gsettings set org.gnome.shell disabled-extensions ‘["alternate-tab@gnome-shell-extensions.gnome.org", "dock@gnome-shell-extensions.gnome.org"]‘

    This was to disable dock and alternate-tab extensions. Look for the exact names in ~/.local/share/gnome-shell/extensions/

    Cheers!

    • Joey
      June 2, 2011 at 8:52 pm

      When I do that I get

      Usage:
      gsettings set SCHEMA[:PATH] KEY VALUE

      Set the value of KEY to VALUE

      What do I do? I am very frustrated.

  5. Colm
    April 15, 2011 at 5:00 am

    Exerlant gnome 3 tips, I’v just submitted a link of this article to http://www.linuxine.com in order to share it with more linux fans,see

    http://www.linuxine.com/story/how-tweak-gnome-3-your-needs

  6. Mali lolcat
    April 16, 2011 at 2:12 am

    Sloshy :
    Anybody that clicked the GNOME Tweak Tool link and got a Mimi & Eunice comic instead, I apologize; I was careless with my clipboard today. It’s fixed now!

    Well, at least it wasn’t “Huge backdoor entry slamming 7″ ;)

  7. thms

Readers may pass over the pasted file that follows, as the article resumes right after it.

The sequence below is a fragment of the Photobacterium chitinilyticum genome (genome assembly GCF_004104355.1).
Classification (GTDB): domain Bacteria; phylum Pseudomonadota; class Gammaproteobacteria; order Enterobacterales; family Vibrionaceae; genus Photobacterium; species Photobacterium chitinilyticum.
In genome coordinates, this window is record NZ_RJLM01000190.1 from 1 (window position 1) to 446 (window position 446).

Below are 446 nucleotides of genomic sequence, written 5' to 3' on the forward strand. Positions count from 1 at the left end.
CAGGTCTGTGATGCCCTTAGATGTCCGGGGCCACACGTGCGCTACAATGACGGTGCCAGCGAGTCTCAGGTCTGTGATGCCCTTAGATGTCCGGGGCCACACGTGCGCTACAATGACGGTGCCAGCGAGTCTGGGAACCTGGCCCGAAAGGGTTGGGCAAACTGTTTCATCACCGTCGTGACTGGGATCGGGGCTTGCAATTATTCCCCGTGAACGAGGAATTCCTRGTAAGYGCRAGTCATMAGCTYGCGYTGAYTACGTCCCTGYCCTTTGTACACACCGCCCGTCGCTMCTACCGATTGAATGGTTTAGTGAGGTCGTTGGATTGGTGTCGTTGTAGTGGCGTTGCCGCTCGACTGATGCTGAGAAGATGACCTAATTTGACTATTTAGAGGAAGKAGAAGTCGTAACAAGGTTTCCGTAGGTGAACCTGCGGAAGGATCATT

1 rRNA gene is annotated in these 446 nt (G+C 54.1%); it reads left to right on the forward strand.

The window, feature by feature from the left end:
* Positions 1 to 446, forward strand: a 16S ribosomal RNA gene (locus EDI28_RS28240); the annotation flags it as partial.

May 14, 2011 at 5:40 am

    “Afterwards, restart GNOME Shell (Alt+F2, type “r”, hit enter). You should now have your extensions installed and functional.”

    Where do I see the extension?

    • May 14, 2011 at 9:29 am

      Press Alt+F2 and type “lg” (for Looking Glass, a tool the developers use). Click the Extensions button at the top to see the extensions you have installed.

      • thms
        May 15, 2011 at 10:52 am

        Great, thx!

  8. philip ballinger
    May 19, 2011 at 4:43 am

    hi, thanks for the post!
    i am trying to get the ststemMonitor shell extension working but there seems to be a prob with libgtop-2.0

    configure: WARNING: libgtop-2.0 not found, disabling systemMonitor

    i got the packages installed, the files under the lib dir’s…. but no luck

    • May 19, 2011 at 8:10 am